Get Ready To Hit The Road: Three Things You Need To Know About Caring For Your RV Battery

When you're ready to hit the road for a memorable road trip with your friends and family, it is essential to make sure all of your RV equipment is ready for your vacation. It is especially important to properly maintain your RV battery. Follow these guidelines to ensure you are providing the correct care for your battery. Doing so enhances the life span of the battery so you have a durable unit ready for the road.

1. It is Important to Make Sure You Do Not Undercharge the Battery

Undercharging your RV battery is akin to the kiss of death in the battery world. When you undercharge the battery, the sulfate material attached to the discharge plates of the battery hardens. These hardened crystals cannot be converted back into active charging material. Once this happens, your battery is no longer viable. This process is referred to as sulfation. Batteries are at risk of sulfation when the charge falls below 80 percent. Try to keep the charge above 75 percent to prevent sulfation from occurring. 

2. Overcharging the Battery is Just as Harmful as Undercharging It

Many RV owners are surprised to hear that overcharging the battery is as bad for the battery as undercharging it. Batteries that are overcharged tend to lose water. This water loss leads to corrosion within the battery. Once the battery becomes corroded, it cannot no longer perform properly.

To prevent overcharging, don't leave your battery charging all of the time. Instead, unplug it once it reaches full charge. Check the charge every month or so and recharge it to the appropriate level.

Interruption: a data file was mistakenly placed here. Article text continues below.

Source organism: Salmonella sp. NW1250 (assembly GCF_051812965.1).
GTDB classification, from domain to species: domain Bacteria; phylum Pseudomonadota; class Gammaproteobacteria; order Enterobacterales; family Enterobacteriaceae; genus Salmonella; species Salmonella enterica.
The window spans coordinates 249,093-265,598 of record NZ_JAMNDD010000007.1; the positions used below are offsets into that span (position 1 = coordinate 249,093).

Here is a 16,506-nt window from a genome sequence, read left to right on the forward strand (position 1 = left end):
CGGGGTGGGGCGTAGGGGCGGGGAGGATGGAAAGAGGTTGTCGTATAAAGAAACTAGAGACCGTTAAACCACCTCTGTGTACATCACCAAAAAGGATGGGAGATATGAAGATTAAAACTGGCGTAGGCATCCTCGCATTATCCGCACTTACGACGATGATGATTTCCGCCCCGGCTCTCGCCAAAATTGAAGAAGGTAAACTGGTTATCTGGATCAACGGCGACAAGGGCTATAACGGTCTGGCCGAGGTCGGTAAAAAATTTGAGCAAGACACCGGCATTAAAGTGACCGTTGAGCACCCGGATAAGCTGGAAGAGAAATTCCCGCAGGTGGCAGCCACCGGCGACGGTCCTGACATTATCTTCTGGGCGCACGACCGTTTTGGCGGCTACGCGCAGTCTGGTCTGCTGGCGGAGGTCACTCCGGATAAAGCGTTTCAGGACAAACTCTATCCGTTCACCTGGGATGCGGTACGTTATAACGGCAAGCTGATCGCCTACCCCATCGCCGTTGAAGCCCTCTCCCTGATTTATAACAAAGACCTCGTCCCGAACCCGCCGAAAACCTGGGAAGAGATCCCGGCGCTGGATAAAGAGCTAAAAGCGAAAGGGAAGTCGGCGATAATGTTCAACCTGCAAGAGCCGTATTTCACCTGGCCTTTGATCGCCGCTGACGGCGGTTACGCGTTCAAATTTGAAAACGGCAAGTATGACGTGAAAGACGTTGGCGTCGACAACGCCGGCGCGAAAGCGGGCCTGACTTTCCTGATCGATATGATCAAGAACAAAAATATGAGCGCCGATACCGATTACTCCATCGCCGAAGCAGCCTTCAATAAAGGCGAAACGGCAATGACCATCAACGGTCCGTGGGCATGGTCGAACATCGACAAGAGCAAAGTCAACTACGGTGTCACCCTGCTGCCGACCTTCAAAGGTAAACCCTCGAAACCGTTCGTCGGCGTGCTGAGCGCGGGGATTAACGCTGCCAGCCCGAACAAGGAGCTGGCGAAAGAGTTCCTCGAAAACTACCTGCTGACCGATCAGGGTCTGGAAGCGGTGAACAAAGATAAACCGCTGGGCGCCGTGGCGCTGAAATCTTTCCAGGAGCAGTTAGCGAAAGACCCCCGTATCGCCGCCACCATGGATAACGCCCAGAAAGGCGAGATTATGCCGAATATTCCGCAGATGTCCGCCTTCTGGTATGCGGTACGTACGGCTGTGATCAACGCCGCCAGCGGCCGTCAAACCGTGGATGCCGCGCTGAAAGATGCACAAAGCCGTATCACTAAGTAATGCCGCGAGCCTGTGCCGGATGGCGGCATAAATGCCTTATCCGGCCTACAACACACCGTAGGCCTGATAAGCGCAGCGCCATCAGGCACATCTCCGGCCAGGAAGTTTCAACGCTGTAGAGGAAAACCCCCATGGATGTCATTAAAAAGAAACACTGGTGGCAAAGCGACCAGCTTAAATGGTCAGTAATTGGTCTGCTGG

3. The Storage Conditions Matter

When it is time to retire your battery for a period, pay attention to the storage conditions.You don't want the temperature to be too hot or too cold. If the temperature is too hot, this causes the water in the battery to evaporate, a process that contributes to corrosion. 

It is also important to avoid conditions that are too cold. Not only does freezing damage the cells in the battery, it can cause a dangerous situation. Batteries that are frozen may explode if you try to charge them.

Try to store your battery in a spot where the temperature is between 32 and 80 degrees Fahrenheit. Check that the area is dry, as wet storage conditions increase the chances of corrosion.

As an RV owner, you know that maintenance expenses quickly add up. Maximize the life of your battery so that you do not have to spend additional money prematurely replacing it. Paying attention to the battery's charge and how you store it makes a notable difference in its performance and ultimate life span.